good post. I can see how one could interpret roster changes differently.  I think, BB may have been forced to improve different parts of the roster because one cant do it all in one swoop (and the timeliness of who might be available) - but the effect on different aspects of the team (i.e., having to carry dinasours for the RB corp) was the same. In regards to whether or not any of the backs can or can't be an all-around back - is it because BB limits them (and they do have the talent) or because the players can't do it?  Case in point. BB acquired Adalius Thomas with some pretty high hopes. Was it because he didn't have the mental/physical tools or because BB limited what he did on the field?  Overall, one could argue that he was a dud for the Patriots.

     

    [/QUOTE]

    Yeah, I think BB realized that in the current NFL it is very difficult to try to build and maintain a team around a set, fairly rigid plan.  You just can't acquire enough players fast enough or retain all the players you acquire.  So his genius in the cap/draft/free agency era has been maintaining the flexibility to morph what he does based on who he has and who he can realistically get each year.  So schemes are very fluid from year to year (and game to game too, though that's a different application of the same skill).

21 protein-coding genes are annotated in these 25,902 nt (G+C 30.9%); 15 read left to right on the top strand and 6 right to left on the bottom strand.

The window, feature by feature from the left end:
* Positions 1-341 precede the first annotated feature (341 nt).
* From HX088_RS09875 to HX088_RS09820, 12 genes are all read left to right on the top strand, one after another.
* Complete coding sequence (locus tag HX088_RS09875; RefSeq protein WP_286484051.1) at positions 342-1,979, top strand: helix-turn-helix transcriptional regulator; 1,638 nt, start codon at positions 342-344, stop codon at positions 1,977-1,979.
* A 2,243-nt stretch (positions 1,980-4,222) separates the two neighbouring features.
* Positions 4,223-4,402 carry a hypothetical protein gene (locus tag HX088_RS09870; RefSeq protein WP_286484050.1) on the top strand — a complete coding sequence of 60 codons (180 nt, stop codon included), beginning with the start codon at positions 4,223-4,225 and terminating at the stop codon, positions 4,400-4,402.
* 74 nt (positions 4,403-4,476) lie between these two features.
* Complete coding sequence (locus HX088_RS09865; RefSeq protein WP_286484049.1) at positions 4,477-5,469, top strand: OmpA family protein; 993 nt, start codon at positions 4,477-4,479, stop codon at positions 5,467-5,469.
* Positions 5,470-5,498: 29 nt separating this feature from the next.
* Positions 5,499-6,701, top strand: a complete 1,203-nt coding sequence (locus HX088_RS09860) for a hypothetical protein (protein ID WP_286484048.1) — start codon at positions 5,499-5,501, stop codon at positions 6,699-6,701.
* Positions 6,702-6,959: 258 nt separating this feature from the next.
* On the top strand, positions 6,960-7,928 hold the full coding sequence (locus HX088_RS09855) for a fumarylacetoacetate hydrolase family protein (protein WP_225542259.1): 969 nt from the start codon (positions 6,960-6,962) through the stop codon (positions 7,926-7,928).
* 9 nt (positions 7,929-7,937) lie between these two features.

I do think that there are players who might do better if just "set free."  But the strength of the team is playing smart, disciplined, complex football.  By relaxing the demands, certain players might perform better, but overall team performance would suffer.  Z's post above is a great picture of the problem in the context of dumbing things down for rookies.  Same would hold true for simplifying the scheme (or allowing more freelancing) to benefit certain veterans.  Judging ability to play in BB's system (which requires smarts and flexibility/versatility in the players too, since schemes aren't static) is hard to judge in advance, which may explain why a guy like AD, who seemed to have the skills from the outside, failed once he was on the inside.  

     
  17. You have chosen to ignore posts from zbellino. Show zbellino's posts

    Re: Simplify The Offensive Playbook? Reasons for Optimism.

    In response to anonymis' comment:

    In response to zbellino's comment:

    [QUOTE]